Ed Welch has said that breakthrough happens in counseling when the counselor learns to say “we” and not “you.” In other words, there is a tendency to see other people’s problems as abnormal (to say “you”), but a necessary and drastic shift occurs when we are able to walk alongside another person and see that at the root of it, we have similar struggles (saying, “we.”)
When we learn to say “we” and not “you” as we deal with sin in our children, we acknowledge the temptations they wrestle with in their little hearts are also our own. I may not throw myself on the floor in tantrums, but am I ever angry when I don’t get my way? I may not persistently repeat my requests in a whiney voice, but do I ever complain or grumble? It isn’t socially appropriate for me to hold onto my things and yell “Mine!” but am I ever selfish with money, time, or possessions? I no longer pout when someone else gets a bigger piece of cake, but do I sometimes covet what others have? And can anyone else relate to screaming, “Stop screaming!”?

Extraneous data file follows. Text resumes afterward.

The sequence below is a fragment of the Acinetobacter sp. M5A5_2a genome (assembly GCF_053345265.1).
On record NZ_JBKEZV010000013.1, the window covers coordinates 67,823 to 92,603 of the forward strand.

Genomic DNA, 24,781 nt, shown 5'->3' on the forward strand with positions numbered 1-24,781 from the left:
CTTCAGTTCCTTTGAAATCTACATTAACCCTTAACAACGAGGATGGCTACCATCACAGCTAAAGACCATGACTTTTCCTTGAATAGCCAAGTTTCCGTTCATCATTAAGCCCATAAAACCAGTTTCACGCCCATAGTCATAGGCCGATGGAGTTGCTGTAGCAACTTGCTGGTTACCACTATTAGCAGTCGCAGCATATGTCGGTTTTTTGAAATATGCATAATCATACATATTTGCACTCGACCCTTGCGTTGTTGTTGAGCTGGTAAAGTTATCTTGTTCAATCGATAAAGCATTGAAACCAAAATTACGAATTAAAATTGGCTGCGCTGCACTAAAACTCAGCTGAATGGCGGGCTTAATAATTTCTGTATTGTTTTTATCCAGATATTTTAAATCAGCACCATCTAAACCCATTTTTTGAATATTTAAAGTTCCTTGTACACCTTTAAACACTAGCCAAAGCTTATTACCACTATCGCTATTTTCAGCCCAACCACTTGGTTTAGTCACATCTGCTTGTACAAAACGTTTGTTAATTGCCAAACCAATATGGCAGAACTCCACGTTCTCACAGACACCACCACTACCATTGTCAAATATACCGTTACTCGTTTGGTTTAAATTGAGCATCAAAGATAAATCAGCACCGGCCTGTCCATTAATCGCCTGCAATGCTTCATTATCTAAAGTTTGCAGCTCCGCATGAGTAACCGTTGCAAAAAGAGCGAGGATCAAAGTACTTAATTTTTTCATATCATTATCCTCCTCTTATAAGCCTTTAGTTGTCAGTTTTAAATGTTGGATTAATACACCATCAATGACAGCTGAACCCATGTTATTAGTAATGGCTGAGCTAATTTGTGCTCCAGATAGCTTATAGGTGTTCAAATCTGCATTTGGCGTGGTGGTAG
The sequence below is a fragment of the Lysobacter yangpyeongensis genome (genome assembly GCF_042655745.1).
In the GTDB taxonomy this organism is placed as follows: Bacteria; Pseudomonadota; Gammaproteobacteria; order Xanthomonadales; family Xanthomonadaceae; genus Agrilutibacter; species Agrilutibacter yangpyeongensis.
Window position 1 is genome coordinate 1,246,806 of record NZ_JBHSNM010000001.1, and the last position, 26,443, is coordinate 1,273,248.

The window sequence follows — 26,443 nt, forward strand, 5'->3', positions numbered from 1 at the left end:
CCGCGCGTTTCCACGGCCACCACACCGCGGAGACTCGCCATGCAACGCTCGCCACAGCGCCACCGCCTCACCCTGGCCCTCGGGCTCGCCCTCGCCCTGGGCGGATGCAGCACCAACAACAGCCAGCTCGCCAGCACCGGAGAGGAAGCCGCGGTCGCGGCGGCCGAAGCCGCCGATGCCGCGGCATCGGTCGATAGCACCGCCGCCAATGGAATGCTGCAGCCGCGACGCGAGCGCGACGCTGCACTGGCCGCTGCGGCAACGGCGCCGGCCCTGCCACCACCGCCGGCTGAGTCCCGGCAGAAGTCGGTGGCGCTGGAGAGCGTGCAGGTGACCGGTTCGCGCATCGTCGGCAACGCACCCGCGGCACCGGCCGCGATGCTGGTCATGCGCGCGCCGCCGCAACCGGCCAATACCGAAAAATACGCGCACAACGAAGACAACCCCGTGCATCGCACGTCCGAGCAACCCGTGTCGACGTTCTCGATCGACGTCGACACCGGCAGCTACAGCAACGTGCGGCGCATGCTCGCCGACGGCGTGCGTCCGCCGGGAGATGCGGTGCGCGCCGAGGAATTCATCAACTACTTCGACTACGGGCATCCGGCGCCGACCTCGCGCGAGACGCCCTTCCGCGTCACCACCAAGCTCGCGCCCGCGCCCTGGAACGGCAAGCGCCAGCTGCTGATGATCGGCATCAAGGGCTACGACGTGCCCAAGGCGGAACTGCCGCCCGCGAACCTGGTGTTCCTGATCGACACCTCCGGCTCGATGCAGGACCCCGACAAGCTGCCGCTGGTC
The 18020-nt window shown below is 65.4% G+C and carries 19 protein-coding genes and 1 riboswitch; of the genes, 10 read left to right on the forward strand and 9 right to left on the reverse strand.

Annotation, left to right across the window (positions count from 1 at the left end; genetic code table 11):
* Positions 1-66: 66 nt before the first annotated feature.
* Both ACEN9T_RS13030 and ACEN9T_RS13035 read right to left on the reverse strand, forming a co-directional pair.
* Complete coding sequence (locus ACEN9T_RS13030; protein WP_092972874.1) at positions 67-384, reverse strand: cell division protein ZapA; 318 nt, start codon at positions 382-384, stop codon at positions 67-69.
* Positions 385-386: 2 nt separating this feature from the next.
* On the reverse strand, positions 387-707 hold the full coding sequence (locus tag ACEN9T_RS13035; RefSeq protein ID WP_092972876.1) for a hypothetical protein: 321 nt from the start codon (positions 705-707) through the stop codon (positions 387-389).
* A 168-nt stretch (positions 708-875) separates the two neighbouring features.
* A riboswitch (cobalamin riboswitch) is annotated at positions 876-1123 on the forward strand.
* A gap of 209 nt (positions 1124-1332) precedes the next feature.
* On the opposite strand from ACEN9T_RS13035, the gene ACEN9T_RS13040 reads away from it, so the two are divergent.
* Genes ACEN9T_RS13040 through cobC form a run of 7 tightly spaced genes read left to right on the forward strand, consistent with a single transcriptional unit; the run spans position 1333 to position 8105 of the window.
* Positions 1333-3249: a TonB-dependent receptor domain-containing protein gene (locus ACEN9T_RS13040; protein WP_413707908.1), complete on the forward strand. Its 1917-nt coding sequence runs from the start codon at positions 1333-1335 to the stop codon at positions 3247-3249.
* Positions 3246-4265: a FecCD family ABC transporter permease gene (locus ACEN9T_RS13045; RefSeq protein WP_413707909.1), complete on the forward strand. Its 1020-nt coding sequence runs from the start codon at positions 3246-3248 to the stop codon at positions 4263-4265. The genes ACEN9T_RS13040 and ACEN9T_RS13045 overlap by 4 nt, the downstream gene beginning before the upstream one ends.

It is easy for parents to look at our children’s wrong behavior at times and impatiently shake our heads, thinking, “Why would they ever do that?” or “Is it really that hard to just obey?” Even if we do not explicitly say these things, we often stand as judges over them, looking incredulously at their behavior and attitudes as if they were completely foreign to us. This leads us to frustration, impatience, and harshness toward our children even as we try to correct them. But when we remember we are also students in the school of sanctification, not yet graduated onto perfection, we can discipline and instruct with sympathy and in humility.